Inventory Control in Assemble-to-Order Systems with Identical Lead Times: Lower bound, Control Policies, and Asymptotic Analysis
Assemble-to-order (ATO) is a widely-adopted supply-chain strategy to facilitate product variety, mitigate demand forecasting error, and enhance the overall efficiency of a manufacturing process. A general ATO inventory system serves demands for multiple products, which are assembled from different and overlapping components according to a fixed Bill of Material. Inventories are kept at component level. Component supplies are not subject to capacity constraints but involve positive replenishment lead times. The inventory manager controls the system by deciding how many components of each type to order and which product demands to serve. The two decisions are intertwined with each other and are made continuously (or periodically) over an infinite time horizon. The objective is to minimize the long-run average expected inventory cost, which includes both the cost of backlogging demands and the cost of holding component inventory. Developing an optimal control policy for such systems is known to be difficult, and past works have focused on particular, sub-optimal policy types and/or systems with special structures and restrictive parameter values. In this talk, I will present a new approach that uses stochastic program (SP) as a proxy model to set a lower bound on the inventory cost and to define dynamic inventory control policies. I will describe the application of this approach to an important special case, ATO inventory systems with identical component lead times, and present an asymptotic analysis that proves that our approach is optimal on the diffusion scale, i.e., as the lead time extends, the percentage difference of the long-run average inventory cost under our policies from its lower bound converges to zero.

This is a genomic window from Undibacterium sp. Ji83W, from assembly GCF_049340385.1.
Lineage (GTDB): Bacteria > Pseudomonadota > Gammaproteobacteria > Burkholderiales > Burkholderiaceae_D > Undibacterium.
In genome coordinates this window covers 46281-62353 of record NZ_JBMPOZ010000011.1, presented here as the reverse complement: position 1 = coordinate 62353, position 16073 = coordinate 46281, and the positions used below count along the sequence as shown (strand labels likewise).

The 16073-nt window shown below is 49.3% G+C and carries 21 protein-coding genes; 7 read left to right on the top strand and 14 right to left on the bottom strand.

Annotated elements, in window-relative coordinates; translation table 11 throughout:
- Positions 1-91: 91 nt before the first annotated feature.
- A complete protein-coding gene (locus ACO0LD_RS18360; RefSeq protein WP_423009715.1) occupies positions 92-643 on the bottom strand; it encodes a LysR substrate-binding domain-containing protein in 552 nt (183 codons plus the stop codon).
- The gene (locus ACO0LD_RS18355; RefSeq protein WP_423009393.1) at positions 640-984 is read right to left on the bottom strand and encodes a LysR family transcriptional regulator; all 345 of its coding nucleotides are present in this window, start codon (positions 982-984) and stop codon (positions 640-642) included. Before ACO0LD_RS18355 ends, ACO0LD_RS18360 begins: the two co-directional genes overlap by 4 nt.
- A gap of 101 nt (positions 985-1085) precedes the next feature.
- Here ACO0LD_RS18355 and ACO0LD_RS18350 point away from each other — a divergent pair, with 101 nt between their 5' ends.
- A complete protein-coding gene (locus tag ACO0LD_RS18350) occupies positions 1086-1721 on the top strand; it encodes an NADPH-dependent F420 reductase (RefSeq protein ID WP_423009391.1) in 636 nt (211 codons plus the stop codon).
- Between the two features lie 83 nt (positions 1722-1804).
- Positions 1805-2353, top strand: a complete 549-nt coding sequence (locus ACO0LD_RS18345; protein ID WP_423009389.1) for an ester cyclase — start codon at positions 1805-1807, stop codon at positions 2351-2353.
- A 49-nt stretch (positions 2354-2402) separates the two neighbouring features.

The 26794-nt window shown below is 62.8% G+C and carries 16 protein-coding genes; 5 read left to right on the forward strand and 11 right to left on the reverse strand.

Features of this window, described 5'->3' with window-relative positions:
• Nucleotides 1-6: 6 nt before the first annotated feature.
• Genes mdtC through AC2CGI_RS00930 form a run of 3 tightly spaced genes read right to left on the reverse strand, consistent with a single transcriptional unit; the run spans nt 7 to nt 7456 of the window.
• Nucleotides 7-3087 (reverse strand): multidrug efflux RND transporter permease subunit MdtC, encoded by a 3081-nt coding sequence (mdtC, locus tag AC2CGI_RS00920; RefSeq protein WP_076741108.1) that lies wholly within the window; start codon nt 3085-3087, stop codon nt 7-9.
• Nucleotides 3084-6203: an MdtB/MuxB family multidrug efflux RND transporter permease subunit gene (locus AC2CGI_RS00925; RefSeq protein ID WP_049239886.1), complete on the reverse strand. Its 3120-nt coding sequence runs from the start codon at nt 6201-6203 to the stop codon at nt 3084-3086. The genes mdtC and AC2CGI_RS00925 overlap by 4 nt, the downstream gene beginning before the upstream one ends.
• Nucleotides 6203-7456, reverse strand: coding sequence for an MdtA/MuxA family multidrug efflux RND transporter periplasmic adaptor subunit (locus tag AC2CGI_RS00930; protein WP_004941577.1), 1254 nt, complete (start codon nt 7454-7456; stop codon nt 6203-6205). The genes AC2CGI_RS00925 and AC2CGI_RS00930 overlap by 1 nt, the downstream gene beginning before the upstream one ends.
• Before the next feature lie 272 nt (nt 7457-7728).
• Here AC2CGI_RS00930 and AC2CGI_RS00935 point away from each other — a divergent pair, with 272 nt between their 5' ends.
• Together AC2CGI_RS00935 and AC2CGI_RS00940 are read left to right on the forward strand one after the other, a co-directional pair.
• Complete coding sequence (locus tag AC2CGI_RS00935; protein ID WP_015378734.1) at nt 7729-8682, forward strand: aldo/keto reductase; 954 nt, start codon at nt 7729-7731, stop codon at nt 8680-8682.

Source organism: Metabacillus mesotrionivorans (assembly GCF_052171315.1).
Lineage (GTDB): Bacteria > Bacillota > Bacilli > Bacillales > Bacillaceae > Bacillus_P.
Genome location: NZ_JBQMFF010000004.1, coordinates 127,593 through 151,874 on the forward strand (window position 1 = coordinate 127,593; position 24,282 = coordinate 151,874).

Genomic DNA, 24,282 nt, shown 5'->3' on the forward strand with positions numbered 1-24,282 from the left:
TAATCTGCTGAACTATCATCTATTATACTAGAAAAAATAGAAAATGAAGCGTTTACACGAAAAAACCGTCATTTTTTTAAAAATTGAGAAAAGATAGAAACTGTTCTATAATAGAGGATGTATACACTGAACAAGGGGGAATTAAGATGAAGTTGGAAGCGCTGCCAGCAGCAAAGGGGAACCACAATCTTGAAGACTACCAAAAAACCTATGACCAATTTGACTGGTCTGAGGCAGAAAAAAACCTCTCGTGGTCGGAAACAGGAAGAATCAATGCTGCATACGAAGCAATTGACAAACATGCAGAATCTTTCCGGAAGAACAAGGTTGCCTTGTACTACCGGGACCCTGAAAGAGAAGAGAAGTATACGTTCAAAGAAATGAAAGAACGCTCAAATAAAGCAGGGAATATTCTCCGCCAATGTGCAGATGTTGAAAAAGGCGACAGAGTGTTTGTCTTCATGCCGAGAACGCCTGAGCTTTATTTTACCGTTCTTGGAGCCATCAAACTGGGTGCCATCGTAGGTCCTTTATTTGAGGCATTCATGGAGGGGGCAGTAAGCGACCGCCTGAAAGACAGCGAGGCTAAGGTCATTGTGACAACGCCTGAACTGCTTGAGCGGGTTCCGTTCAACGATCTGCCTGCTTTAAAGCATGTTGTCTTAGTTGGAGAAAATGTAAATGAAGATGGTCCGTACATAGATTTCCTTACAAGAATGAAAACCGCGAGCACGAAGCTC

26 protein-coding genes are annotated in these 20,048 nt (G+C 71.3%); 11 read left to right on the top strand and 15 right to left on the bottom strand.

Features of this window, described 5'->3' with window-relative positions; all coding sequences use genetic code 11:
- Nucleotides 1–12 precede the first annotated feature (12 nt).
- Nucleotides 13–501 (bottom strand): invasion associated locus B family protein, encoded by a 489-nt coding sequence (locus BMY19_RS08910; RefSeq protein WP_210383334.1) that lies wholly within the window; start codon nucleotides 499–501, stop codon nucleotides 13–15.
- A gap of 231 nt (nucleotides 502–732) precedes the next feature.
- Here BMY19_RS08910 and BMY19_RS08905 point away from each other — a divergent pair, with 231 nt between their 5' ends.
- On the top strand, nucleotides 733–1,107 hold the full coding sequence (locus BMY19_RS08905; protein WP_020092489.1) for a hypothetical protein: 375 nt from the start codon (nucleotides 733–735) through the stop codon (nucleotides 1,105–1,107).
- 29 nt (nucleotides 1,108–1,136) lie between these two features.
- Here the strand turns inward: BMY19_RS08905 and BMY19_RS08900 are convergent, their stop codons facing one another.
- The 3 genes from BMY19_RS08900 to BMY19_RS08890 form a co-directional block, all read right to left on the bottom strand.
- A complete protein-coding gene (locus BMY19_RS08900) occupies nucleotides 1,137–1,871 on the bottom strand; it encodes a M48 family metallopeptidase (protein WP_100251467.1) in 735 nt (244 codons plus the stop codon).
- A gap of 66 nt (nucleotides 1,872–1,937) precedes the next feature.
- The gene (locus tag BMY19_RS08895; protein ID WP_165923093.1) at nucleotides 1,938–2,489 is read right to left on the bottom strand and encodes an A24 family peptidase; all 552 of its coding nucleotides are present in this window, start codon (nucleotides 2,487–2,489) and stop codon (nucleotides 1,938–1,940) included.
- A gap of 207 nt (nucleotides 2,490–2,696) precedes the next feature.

Qiong Wang is an associate professor at Department of Industrial and Enterprise Systems Engineering, University of Illinois at Urbana-Champaign. Before joining UIUC, he had worked at Alcatel-Lucent Bell Labs as a Member of Technical Staff for more than ten years. His research focuses on analyzing manufacturing, service, and networking systems, and develops inventory control, revenue management, and pricing strategies. His work has appeared in Management Science, Operations Research, and other top journals. Professor Wang received his Ph. D in Engineering and Public Policy from Carnegie-Mellon University.